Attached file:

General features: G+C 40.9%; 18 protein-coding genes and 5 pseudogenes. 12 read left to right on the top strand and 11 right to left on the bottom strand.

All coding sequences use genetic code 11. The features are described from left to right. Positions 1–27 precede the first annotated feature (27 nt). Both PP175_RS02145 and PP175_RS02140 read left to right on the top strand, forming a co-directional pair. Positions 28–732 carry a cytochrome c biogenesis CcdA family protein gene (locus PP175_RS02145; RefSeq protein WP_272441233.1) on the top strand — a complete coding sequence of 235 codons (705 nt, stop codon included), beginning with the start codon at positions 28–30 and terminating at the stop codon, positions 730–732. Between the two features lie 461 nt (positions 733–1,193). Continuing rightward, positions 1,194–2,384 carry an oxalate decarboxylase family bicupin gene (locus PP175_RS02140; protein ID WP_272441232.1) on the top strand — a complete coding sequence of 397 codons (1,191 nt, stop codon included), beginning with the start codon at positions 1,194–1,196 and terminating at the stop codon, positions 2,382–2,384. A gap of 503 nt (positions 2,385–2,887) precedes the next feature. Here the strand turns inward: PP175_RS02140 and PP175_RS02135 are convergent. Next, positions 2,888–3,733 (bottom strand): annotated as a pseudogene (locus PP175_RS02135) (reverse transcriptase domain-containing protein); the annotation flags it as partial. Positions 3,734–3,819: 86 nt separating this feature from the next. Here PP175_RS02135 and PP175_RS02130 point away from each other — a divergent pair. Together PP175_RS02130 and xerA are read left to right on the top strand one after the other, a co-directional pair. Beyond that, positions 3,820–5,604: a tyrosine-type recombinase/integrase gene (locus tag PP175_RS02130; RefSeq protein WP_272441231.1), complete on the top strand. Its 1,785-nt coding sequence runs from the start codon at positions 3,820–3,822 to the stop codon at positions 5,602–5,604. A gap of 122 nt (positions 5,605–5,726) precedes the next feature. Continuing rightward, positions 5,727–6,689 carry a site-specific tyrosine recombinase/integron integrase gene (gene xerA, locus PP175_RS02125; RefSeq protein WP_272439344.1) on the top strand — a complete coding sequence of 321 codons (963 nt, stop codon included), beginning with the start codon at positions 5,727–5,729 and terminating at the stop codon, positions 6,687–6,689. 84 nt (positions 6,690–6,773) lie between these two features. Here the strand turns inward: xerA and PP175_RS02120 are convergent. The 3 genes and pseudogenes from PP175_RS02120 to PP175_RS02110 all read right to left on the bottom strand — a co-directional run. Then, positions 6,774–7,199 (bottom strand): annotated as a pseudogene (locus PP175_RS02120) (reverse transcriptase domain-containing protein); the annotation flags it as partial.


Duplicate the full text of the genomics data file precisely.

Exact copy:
General features: G+C 40.9%; 18 protein-coding genes and 5 pseudogenes. 12 read left to right on the top strand and 11 right to left on the bottom strand.

All coding sequences use genetic code 11. The features are described from left to right. Positions 1–27 precede the first annotated feature (27 nt). Both PP175_RS02145 and PP175_RS02140 read left to right on the top strand, forming a co-directional pair. Positions 28–732 carry a cytochrome c biogenesis CcdA family protein gene (locus PP175_RS02145; RefSeq protein WP_272441233.1) on the top strand — a complete coding sequence of 235 codons (705 nt, stop codon included), beginning with the start codon at positions 28–30 and terminating at the stop codon, positions 730–732. Between the two features lie 461 nt (positions 733–1,193). Continuing rightward, positions 1,194–2,384 carry an oxalate decarboxylase family bicupin gene (locus PP175_RS02140; protein ID WP_272441232.1) on the top strand — a complete coding sequence of 397 codons (1,191 nt, stop codon included), beginning with the start codon at positions 1,194–1,196 and terminating at the stop codon, positions 2,382–2,384. A gap of 503 nt (positions 2,385–2,887) precedes the next feature. Here the strand turns inward: PP175_RS02140 and PP175_RS02135 are convergent. Next, positions 2,888–3,733 (bottom strand): annotated as a pseudogene (locus PP175_RS02135) (reverse transcriptase domain-containing protein); the annotation flags it as partial. Positions 3,734–3,819: 86 nt separating this feature from the next. Here PP175_RS02135 and PP175_RS02130 point away from each other — a divergent pair. Together PP175_RS02130 and xerA are read left to right on the top strand one after the other, a co-directional pair. Beyond that, positions 3,820–5,604: a tyrosine-type recombinase/integrase gene (locus tag PP175_RS02130; RefSeq protein WP_272441231.1), complete on the top strand. Its 1,785-nt coding sequence runs from the start codon at positions 3,820–3,822 to the stop codon at positions 5,602–5,604. A gap of 122 nt (positions 5,605–5,726) precedes the next feature. Continuing rightward, positions 5,727–6,689 carry a site-specific tyrosine recombinase/integron integrase gene (gene xerA, locus PP175_RS02125; RefSeq protein WP_272439344.1) on the top strand — a complete coding sequence of 321 codons (963 nt, stop codon included), beginning with the start codon at positions 5,727–5,729 and terminating at the stop codon, positions 6,687–6,689. 84 nt (positions 6,690–6,773) lie between these two features. Here the strand turns inward: xerA and PP175_RS02120 are convergent. The 3 genes and pseudogenes from PP175_RS02120 to PP175_RS02110 all read right to left on the bottom strand — a co-directional run. Then, positions 6,774–7,199 (bottom strand): annotated as a pseudogene (locus PP175_RS02120) (reverse transcriptase domain-containing protein); the annotation flags it as partial.